Dive Inside This Old Quartz Watch

In an age of smartwatches, an analog watch might seem a little old-fashioned. Whether it’s powered by springs or a battery, though, the machinery that spins those little hands is pretty fascinating. Trouble is, taking one apart usually doesn’t reveal too much about their tiny workings, unless you get up close and personal like with this microscopic tour of an analog watch.

This one might seem like a bit of a departure from [electronupdate]’s usual explorations of the dies within various chips, but fear not, for this watch has an electronic movement. The gross anatomy is simple: a battery, a coil for a tiny stepper motor, and the gears needed to rotate the hands. But the driver chip is where the action is. With some beautiful die shots, [electronupdate] walks us through the various areas of the chip – the oscillator, the 15-stage divider cascade that changes the 32.768 kHz signal to a 1 Hz pulse, and a remarkably tiny H-bridge for running the stepper. We found that last section particularly lovely, and always enjoy seeing the structures traced out. There are even some great tips about using GIMP for image processing. Check out the video after the break.

[electronupdate] knows his way around a die, and he’s a great silicon tour guide, whether it’s the guts of an SMT inductor or a Neopixel close-up. He’s also looking to improve his teardowns with a lapping machine, but there are a few problems with that one so far.

15 thoughts on “Dive Inside This Old Quartz Watch

          1. “In an age of smartwatches, an analog watch might seem a little old-fashioned…”

            Does a “smartwatch” not tell time just as a “smartphone” desn’t make nor receive phone-calls?

    1. Regular accutrons (214/218) can be had for under $100. They get more expensive if you go for a Spaceview model, but they’re just a couple of hundred bucks. However, the original 214 Astronauts can command over $1000 and if you get a pristine one with box from a good year, you’ll be paying upwards of $3k.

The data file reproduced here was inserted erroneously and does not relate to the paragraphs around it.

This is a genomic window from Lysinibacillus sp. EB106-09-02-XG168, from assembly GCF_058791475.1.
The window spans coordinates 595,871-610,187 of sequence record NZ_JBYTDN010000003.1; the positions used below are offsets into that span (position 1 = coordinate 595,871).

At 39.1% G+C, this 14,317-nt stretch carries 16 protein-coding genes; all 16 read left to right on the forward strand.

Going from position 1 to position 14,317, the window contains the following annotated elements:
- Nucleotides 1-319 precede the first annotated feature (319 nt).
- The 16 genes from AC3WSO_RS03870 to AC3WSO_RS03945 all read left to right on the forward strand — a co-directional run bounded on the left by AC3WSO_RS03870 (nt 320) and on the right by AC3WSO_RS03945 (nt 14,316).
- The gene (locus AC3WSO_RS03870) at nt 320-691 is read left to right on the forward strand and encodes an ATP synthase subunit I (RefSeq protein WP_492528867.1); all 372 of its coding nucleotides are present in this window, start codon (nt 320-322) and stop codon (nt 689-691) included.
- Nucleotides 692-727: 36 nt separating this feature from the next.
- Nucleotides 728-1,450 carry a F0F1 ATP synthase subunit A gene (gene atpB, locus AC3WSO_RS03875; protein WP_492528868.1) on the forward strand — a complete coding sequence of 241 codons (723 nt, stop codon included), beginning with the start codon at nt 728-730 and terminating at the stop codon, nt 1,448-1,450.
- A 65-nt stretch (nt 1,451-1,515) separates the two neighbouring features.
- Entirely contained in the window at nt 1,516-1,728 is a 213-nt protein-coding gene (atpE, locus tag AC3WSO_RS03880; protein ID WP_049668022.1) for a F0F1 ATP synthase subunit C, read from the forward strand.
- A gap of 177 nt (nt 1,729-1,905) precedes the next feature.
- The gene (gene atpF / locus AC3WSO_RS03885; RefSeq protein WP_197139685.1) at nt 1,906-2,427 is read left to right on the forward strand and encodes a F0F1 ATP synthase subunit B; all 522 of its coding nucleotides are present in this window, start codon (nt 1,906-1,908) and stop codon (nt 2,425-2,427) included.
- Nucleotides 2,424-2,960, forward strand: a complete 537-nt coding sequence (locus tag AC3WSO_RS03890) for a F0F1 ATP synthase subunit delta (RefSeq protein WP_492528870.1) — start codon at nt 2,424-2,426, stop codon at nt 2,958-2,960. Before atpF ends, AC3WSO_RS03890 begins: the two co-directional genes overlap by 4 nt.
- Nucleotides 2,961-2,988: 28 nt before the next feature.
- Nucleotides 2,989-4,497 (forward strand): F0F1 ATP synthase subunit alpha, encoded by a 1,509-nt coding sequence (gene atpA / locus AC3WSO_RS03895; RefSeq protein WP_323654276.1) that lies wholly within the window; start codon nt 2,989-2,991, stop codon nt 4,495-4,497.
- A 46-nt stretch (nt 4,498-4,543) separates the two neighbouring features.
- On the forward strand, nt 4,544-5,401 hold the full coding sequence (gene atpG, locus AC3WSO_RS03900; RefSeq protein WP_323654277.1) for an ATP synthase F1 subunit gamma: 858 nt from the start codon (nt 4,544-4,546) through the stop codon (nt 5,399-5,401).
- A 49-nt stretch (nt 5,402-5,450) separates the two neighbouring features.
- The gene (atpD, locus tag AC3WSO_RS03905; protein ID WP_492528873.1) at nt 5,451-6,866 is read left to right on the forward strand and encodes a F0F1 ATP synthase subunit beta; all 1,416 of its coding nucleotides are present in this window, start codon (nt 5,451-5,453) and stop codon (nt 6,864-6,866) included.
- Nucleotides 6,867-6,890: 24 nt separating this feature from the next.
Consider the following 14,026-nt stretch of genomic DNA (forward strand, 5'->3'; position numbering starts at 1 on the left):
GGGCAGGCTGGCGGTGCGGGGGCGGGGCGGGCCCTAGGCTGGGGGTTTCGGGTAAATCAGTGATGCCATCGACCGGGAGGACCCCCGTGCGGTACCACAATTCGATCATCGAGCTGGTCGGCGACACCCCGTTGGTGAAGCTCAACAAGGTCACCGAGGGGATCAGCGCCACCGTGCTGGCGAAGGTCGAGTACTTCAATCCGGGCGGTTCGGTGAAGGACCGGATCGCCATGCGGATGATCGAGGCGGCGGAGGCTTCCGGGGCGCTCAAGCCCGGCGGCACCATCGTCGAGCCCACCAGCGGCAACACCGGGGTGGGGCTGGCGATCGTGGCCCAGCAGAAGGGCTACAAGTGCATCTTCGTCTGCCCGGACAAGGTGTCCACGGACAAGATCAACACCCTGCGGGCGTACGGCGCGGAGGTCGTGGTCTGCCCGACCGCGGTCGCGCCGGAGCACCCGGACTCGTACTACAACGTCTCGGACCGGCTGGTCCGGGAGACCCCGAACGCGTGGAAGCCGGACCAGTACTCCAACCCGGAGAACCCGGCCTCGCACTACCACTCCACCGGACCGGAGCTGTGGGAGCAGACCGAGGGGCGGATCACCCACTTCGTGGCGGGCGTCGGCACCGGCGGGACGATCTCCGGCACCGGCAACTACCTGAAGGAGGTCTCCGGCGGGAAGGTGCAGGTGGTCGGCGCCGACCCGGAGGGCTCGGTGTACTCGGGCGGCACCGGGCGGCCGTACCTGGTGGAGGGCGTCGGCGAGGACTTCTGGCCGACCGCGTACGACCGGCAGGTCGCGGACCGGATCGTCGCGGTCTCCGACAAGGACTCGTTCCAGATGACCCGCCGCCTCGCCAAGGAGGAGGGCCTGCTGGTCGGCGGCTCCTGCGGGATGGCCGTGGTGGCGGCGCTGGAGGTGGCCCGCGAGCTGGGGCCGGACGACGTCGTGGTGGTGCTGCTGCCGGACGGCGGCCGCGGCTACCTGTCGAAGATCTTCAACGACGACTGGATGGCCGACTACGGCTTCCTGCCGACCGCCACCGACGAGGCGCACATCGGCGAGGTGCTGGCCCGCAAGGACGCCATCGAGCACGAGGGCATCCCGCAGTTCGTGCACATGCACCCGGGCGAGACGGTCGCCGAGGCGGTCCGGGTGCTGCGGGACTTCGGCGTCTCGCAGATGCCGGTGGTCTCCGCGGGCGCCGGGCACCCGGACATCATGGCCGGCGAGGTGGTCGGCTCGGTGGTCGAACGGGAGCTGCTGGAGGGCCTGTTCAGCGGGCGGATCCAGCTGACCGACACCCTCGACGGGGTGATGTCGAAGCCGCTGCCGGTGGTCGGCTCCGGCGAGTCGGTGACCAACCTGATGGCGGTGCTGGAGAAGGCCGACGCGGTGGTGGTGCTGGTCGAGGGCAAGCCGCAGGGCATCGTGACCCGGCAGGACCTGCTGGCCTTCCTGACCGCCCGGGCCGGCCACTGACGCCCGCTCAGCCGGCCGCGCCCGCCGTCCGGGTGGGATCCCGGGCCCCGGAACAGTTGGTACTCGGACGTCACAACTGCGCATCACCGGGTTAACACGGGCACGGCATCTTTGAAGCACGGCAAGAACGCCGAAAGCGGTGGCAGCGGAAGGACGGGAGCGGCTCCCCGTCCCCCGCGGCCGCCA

Do a google search for electric watches co uk and you can see many of the technologies behind pre-quartz electrical watches. Amazing inventiveness around this time, although the accutron tuning fork watches are my absolute favourite, because they don’t tick, they hum!

  1. Interesting teardown! This is clearly an older type chip, as it doesn’t include more advanced functions that are found in almost all quartz watches these days such as “inhibition” and “asservissement”.

    See also these posts for an interesting explanation:


    and https://omegaforums.net/threads/quartz-watches-some-information-some-may-find-interesting.5475/

  2. Wow! Someone at HaD finally knows about inhibition and asservicement. Nice.

    Next time you stare at a quartz analogue timepiece, like this, or the ubiqitous wall clock- realize that the amount of time physically between the first 59 tics and the last 60th tic of each minute are different.

    You cannot physically see this- but its there. That is a function called “inhibition”, and it is part of a self correcting mechanism built into modern quartz circuitry.

    “Asservicement” is a form of intelligent motor control that is like PWM under a feedback loop that tells the stator of the lavet motor that pulses to power the watch to only use as much current at each tic needed to cog to the next point, and no more- to save battery life. It ups juice when extra functions like calender mechanisms need to be actuated against the resistance of the geartrain.

    These 2 functions, mainly inhibition correction circuitry, are what make quartz based oscillator timekeepers so accurate.

    Funny fact- quartz watches actually gain in rate over their lives. It’s physically unavoidable- the canisters that seal the quartz oscillators are filled with inert gas, and over time the hermetic seal of the case just breaks down. Causes a gaining rate as seal is slowly compromised. You’ll get maybe 25 years, tops, out of ANY quartz watch- no matter if the thing is Rolex, Patek Phillippe, whoever. And yes- both companies make excellent quartz models with very nicely made circuitry. Its just a physical reality of the technology though- impossible to stop it from happening.

    If you’re lucky, 25 years from when you bought it, new circuitry or oscillator can be grafted in- but very few makes offer circuitry components that far out brand new. Even fewer watchmakers have the skill to graft new coils or oscillator canisters onto old circuit boards.

    I know these things because I went to school for watchmaking for nearly 2 years, yes, quartz timekeepers and circuit diagnostics are still taught in watchmaking schools. A lot to it!

    I prefer mechanical stuff- no oscillator to leak. Can always be adjusted by a watchmaker, even 200 years out. But not as accurate as quartz- due to lower vibration frequency, and other factors, like “Q” factor, th me system efficiency against power loss in a geartrain and oscillatory system… that one’s too hard to explain here.

    If you like this stuff- buy a copy of the Theory of Horology!

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